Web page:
Wildlife activists gear up to fight proposal
Grizzlies at play. Photo courtesy Kim Fense.
A classic wildlife conservation battle is shaping up in the northern Rockies, with conservation advocates lining up to challenge a state and federal plan to take grizzly bears off the Endangered Species List.
In a Sept. 25 letter, the U.S. Fish and Wildlife Service told state officials in Wyoming, Idaho and Montana that it plans to publish a delisting proposal by the end of the year.
But that move flies in the face of conservation science, according to the Center for Biological Diversity, which in a press release expressed concern that the plan could lead to state-supported trophy hunts. The federal government is ignoring increasing bear mortality rates and a declining population, the Center said in a press release.
Via email, a USFWS spokesperson said the agency believes that recovery is based on more than just the number of bears in the ecosystem.
“It depends upon a combination of factors including quantity and quality of habitat, adequate regulatory mechanisms, and a good balance of male and female bears that are well-distributed throughout the ecosystem.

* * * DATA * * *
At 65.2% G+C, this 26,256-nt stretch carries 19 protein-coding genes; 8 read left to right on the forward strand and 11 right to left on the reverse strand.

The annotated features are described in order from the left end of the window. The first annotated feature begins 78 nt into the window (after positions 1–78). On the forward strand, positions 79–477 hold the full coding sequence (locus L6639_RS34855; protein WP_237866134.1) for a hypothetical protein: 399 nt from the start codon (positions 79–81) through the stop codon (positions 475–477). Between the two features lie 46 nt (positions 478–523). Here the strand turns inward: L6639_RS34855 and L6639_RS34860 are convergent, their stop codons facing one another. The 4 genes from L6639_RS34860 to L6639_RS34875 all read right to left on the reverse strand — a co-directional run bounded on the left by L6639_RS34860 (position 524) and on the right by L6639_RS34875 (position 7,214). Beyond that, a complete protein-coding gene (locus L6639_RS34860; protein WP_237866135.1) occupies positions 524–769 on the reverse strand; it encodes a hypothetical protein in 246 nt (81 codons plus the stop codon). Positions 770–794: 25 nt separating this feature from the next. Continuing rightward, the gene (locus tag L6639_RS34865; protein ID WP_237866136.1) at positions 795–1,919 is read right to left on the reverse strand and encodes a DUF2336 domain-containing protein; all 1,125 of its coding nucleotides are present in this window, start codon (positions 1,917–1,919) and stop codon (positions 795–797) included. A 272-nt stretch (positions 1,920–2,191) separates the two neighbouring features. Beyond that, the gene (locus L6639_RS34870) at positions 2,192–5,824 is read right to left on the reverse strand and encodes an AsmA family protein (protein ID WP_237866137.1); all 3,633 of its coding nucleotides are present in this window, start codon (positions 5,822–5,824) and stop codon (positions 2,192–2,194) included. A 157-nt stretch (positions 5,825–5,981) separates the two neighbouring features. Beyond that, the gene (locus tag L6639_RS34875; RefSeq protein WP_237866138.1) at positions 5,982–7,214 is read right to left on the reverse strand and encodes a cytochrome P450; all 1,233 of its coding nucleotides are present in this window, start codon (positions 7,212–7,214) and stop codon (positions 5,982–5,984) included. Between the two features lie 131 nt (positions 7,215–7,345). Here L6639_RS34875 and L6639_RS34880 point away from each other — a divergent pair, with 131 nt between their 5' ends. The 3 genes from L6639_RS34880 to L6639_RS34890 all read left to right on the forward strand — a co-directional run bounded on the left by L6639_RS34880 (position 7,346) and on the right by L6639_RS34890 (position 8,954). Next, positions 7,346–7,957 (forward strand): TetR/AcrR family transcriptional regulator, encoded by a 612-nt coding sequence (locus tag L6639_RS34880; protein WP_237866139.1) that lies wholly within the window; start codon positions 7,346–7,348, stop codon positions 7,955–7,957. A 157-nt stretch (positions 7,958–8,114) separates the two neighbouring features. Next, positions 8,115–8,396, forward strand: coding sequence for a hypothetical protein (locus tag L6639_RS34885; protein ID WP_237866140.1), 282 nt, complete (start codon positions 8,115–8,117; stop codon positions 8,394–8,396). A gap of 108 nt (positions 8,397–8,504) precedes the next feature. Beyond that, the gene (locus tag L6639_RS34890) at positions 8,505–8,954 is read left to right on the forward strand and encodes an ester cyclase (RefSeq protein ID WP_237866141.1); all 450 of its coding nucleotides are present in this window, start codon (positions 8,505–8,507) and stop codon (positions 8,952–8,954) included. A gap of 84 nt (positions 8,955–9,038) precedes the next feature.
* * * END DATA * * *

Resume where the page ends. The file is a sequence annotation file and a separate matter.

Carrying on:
“We consider 600 bears to be the lower limit at which there is no management and discretionary mortality is no longer allowable. The goal would be to manage for approximately 674 grizzly bears to ensure a sustainable and resilient population that utilizes the entire available habitat in the Greater Yellowstone Ecosystem. We do not anticipate population numbers to dip down to 600 bears.
” No formal agreements have been made. Any proposal to delist the Yellowstone grizzly bear would require a robust conservation plan and associated regulations for management of the bear post-delisting. We continue to work with the states and partners on these issues.”
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